Scott Rasmussen: Selecting the lesser of two evils

Scott Rasmussen

Scott Rasmussen

Over the past generation, there has been growing evidence that our dysfunctional political system is badly broken. For the past 30 years, neither party has been able to hold a sustainable governing majority in both Congress and the White House. In fact, control has been divided between the parties for 22 of those 30 years.

Presidents Bill Clinton, George W. Bush and Barack Obama all came into office with their party in control of Congress. All three lost control during their tenure. That’s never before happened in American history.

The dysfunction has been visible in other ways. Four years ago, Barack Obama, Joe Biden, Mitt Romney, and Paul Ryan represented their parties as presidential and vice presidential nominees. Despite their many differences, all four men supported the bank bailouts that saved Wall Street but ignored Main Street. Given the massive public anger over the bailouts, it’s hard to comprehend why neither party felt a need to reflect that concern in their leadership ranks.

In that context, the 2016 presidential election is merely a continuation of the trend. For the first time in history, voters will have to choose between a pair of major party candidates viewed unfavorably by a majority of Americans. It’s a classic case of being asked to select the lesser of two evils. Or, as GOP mega-donor Charles Koch put it, “If I had to vote for cancer or a heart attack, why would I vote for either?”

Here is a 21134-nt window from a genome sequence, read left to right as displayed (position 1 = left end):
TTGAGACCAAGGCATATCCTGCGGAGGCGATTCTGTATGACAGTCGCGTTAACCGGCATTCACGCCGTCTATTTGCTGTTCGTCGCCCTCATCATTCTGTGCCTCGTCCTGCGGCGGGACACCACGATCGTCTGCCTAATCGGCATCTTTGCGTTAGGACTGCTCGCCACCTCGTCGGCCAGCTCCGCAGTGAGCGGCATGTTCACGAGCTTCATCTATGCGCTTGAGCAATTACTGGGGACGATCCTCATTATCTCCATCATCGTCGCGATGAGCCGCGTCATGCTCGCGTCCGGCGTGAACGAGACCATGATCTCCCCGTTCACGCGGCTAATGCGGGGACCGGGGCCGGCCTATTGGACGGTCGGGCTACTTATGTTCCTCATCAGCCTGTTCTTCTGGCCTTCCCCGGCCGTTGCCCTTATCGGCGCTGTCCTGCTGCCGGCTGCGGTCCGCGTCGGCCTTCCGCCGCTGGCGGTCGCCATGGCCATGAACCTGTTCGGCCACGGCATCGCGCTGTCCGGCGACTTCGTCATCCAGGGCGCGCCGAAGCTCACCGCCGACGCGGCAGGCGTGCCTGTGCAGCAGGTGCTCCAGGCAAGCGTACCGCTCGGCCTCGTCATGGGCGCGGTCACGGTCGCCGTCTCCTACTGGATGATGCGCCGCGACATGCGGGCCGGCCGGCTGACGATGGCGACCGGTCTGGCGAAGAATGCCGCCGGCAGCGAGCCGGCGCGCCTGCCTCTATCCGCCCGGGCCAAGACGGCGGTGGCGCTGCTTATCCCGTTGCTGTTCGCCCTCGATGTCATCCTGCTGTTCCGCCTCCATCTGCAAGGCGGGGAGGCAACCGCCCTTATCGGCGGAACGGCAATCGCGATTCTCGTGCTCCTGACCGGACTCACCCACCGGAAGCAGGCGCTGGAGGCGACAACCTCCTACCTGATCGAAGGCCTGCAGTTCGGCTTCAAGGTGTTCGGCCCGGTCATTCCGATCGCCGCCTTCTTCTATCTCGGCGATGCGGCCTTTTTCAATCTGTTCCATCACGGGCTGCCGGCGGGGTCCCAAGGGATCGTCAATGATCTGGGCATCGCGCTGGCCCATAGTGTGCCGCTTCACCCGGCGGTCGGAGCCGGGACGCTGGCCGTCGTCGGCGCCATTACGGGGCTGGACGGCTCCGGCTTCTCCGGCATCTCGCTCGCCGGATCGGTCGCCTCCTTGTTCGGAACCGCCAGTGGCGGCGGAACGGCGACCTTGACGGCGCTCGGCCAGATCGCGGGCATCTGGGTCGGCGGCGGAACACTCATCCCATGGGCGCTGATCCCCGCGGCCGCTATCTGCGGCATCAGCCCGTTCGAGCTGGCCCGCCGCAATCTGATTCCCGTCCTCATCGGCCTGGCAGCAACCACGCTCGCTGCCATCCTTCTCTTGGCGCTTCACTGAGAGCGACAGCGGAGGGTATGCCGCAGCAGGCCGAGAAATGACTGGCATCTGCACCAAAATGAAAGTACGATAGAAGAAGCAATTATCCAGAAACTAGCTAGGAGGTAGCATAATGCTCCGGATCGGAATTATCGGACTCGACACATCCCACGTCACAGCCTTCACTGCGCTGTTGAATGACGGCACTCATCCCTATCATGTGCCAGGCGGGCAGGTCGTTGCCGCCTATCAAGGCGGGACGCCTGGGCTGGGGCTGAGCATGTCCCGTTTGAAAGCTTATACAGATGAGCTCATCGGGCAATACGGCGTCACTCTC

But there’s another way of looking at this choice. Rather than looking at the candidates themselves, look at the cure they’re offering for our broken system of politics and government.

The Donald Trump cure is to tear the system apart and start over again. It’s based on a belief that the system is so corrupt that it cannot be saved.

The Hillary Clinton cure is to put experienced leaders in place who know how to make the system work as it should. It’s based on a belief that, if properly run, Washington can lead the nation to the Promised Land.

On a gut level, most Americans are probably closer to Trump’s view about the systemic corruption of official Washington. But, many who share that view are uncomfortable with the idea of Trump leading the redevelopment effort.

On the other side, many who share Clinton’s faith in big government are uncomfortable with the idea of her as its leader. New York Times columnist Maureen Dowd expressed this reluctance in a recent column. “The Clintons work hard but don’t play by the rules. Imagine them in the White House with the benefit of low expectations.”

At the moment, these crosscurrents point to a somewhat close election with Clinton holding the edge. But a lot can happen between now and November, especially with two unpopular and deeply flawed candidates. Regardless of what happens, it’s going to be an ugly campaign season.

Trump’s greatest chance to win is by convincing voters that the system is so rigged against everyday Americans that things couldn’t possibly be any worse with him in charge.

Clinton’s greatest chance to win is by convincing voters that no matter how bad things are a Trump presidency could make it worse.

No matter who wins in November, it seems likely that dysfunctional politics will be around long after Election Day.

Web: www.rasmussenreports.com

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